Metabolic disorders, such as non-alcoholic fatty liver disease (NAFLD), are emerging as epidemics that affect the global population. One facet of these disorders is attributed to the disturbance of membrane lipid composition. Perturbation of endoplasmic reticulum (ER) homeostasis through alteration in membrane phospholipids activates the unfolded protein response (UPR) and causes dramatic transcriptional and translational changes in the cell. To restore cellular homeostasis, the three highly conserved UPR transducers ATF6, IRE1 (also known as ERN1 in mammals) and PERK (also known as EIF2AK3 in mammals) mediate adaptive responses upon ER stress. The homeostatic UPR cascade is well characterised under conditions of proteotoxic stress, but much less so under lipid bilayer stress-induced UPR. Here, we show that disrupted phosphatidylcholine (PC) synthesis in Caenorhabditis elegans causes lipid bilayer stress, lipid droplet accumulation and ER stress induction. Transcriptional profiling of PC-deficient worms revealed a unique subset of genes regulated in a UPR-dependent manner that is independent from proteotoxic stress. Among these, we show that autophagy is modulated through the conserved IRE-1-XBP-1 axis, strongly suggesting of the importance of autophagy in maintaining cellular homeostasis during the lipid bilayer stress-induced UPR.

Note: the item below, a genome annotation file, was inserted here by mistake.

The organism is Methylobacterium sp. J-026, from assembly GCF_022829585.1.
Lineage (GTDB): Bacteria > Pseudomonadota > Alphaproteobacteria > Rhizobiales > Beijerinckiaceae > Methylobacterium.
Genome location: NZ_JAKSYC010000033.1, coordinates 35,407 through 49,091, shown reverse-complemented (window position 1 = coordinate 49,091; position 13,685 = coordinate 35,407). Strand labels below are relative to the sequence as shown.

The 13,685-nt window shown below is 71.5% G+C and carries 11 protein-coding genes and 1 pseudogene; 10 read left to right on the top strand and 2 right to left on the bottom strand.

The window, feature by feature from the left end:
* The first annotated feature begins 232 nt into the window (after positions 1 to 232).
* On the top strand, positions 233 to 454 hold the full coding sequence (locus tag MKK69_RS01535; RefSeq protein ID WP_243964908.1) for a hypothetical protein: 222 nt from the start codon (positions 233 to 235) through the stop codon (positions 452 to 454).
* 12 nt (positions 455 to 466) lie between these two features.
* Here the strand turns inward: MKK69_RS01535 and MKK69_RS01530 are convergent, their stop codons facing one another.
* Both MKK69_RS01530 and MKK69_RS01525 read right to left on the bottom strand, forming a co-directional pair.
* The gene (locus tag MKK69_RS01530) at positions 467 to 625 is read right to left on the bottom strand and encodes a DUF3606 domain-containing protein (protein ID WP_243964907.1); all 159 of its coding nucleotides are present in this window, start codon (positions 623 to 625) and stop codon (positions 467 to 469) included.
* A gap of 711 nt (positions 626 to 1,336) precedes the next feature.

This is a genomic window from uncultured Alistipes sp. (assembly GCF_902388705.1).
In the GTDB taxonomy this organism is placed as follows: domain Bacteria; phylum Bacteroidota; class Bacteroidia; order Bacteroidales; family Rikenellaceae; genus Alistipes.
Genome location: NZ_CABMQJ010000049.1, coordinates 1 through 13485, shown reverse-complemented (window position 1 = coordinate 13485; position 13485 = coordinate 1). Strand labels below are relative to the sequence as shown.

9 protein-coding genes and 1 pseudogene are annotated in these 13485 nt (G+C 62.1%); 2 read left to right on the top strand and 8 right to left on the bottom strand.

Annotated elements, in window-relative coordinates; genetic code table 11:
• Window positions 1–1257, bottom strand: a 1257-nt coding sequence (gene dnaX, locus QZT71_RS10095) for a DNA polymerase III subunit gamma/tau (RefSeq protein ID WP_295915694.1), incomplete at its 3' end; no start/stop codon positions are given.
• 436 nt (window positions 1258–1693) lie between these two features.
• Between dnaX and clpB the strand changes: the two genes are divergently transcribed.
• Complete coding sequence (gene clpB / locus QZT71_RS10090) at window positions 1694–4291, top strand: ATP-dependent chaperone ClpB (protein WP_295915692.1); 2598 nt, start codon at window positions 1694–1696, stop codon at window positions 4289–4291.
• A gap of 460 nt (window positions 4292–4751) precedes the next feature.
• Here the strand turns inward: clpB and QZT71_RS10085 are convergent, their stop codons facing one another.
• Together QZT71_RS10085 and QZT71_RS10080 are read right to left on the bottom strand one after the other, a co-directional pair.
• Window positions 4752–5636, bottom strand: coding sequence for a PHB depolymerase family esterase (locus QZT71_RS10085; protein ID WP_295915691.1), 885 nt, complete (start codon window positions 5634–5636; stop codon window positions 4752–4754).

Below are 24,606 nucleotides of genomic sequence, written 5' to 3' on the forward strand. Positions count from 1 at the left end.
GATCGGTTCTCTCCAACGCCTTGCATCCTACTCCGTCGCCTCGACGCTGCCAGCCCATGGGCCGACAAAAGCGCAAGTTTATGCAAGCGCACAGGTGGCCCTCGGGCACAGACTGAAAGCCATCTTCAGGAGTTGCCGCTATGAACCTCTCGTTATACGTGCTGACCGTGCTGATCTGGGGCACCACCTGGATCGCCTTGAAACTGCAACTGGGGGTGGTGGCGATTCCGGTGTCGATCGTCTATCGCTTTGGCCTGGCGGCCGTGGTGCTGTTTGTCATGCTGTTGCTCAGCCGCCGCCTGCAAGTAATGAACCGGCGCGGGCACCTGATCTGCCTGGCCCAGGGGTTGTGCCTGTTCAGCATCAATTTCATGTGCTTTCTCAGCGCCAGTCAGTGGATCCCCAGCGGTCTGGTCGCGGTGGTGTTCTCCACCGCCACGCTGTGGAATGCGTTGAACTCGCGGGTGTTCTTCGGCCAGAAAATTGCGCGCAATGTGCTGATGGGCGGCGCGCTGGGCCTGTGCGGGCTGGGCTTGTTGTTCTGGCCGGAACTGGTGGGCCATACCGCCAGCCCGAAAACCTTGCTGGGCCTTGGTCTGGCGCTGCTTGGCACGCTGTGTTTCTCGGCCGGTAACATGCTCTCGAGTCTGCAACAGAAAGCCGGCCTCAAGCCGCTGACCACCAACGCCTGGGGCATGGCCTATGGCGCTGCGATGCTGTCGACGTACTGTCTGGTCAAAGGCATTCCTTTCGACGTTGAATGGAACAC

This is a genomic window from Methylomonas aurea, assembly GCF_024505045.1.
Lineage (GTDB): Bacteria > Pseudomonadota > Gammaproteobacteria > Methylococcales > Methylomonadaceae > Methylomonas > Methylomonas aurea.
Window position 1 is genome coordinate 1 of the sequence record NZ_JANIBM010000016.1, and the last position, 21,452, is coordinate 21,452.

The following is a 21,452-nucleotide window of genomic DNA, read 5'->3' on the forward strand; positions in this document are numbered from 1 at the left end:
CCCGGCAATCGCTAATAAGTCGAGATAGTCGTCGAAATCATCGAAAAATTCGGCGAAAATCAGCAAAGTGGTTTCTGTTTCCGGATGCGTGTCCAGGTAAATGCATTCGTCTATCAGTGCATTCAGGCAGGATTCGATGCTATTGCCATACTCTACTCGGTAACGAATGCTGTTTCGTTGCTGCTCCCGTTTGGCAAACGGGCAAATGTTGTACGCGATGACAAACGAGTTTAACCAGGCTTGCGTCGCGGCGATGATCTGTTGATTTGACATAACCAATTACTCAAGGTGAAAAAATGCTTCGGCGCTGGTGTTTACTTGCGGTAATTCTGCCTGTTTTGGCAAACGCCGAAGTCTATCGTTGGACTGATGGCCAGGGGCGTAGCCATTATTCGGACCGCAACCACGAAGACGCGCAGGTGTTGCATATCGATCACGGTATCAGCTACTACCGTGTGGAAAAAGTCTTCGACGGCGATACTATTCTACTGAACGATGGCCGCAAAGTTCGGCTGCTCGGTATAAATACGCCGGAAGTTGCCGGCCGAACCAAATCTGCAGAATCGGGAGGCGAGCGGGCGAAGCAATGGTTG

Keywords: Autophagy; ER; Endoplasmic reticulum; Lipid bilayer stress; Metabolic disease; UPR; Unfolded protein response.
© 2018. Published by The Company of Biologists Ltd.